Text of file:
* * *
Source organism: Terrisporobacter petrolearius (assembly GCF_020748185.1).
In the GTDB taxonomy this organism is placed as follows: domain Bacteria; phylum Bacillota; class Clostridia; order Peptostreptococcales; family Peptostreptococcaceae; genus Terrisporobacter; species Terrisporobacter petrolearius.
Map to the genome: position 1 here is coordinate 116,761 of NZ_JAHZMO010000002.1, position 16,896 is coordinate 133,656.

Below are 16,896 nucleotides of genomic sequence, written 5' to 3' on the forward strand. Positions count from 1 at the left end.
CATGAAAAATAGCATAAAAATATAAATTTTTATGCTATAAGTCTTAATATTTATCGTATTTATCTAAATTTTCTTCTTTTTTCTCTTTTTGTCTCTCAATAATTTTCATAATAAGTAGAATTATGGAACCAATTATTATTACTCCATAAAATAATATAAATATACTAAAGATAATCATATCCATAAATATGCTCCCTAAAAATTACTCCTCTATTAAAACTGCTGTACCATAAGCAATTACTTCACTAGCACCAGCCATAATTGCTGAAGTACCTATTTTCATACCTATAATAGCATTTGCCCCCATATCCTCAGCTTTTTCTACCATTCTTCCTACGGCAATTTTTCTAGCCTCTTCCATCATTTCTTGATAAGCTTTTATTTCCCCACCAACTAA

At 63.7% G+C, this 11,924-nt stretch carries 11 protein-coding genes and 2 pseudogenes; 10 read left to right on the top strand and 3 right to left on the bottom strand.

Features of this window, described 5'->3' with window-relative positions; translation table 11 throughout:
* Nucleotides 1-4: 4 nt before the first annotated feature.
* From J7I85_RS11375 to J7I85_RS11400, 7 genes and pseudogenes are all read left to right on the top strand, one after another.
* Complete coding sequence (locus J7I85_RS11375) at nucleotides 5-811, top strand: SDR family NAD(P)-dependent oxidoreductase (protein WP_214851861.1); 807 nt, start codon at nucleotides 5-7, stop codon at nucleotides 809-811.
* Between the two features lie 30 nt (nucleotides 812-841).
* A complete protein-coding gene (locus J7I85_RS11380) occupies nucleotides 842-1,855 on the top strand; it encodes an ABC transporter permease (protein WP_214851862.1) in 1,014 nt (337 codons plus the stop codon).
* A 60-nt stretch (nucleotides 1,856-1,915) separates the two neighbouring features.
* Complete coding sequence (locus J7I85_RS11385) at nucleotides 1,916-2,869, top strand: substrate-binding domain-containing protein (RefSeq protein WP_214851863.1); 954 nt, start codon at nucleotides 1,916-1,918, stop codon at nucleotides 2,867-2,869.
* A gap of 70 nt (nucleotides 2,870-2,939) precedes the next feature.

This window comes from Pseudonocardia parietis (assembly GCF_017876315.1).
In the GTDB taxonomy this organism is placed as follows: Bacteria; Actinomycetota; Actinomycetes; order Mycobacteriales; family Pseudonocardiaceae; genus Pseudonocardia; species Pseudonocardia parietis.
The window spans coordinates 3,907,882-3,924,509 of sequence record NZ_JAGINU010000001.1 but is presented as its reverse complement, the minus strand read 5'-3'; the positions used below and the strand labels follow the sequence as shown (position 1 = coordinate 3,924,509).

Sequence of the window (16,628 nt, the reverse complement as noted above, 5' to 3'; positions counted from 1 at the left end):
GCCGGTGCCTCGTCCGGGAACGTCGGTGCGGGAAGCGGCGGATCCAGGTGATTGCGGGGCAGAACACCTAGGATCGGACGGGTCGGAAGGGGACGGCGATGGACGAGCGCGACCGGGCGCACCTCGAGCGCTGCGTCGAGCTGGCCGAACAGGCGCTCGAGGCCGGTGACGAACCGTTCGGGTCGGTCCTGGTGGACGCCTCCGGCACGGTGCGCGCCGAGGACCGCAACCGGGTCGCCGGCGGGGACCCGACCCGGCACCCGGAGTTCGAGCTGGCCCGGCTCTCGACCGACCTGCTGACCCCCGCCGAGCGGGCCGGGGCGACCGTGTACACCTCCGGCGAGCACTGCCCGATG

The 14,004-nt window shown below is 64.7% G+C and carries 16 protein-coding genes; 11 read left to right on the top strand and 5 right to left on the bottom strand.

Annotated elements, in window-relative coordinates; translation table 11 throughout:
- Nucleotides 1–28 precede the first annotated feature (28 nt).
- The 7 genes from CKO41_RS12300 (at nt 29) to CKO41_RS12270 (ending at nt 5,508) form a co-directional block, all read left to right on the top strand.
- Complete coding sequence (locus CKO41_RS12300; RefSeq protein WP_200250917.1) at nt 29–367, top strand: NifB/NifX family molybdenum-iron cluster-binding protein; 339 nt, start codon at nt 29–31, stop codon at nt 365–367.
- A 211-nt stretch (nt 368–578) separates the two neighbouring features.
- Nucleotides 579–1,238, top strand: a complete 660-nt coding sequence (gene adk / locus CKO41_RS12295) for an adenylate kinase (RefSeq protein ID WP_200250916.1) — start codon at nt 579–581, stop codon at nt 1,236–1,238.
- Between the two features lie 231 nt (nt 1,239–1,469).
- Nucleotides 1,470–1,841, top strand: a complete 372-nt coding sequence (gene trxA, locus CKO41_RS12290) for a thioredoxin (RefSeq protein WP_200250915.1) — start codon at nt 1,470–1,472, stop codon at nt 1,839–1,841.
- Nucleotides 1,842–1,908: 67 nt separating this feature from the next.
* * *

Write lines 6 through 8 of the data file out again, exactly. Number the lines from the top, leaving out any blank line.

At 63.7% G+C, this 11,924-nt stretch carries 11 protein-coding genes and 2 pseudogenes; 10 read left to right on the top strand and 3 right to left on the bottom strand.

Features of this window, described 5'->3' with window-relative positions; translation table 11 throughout:
* Nucleotides 1-4: 4 nt before the first annotated feature.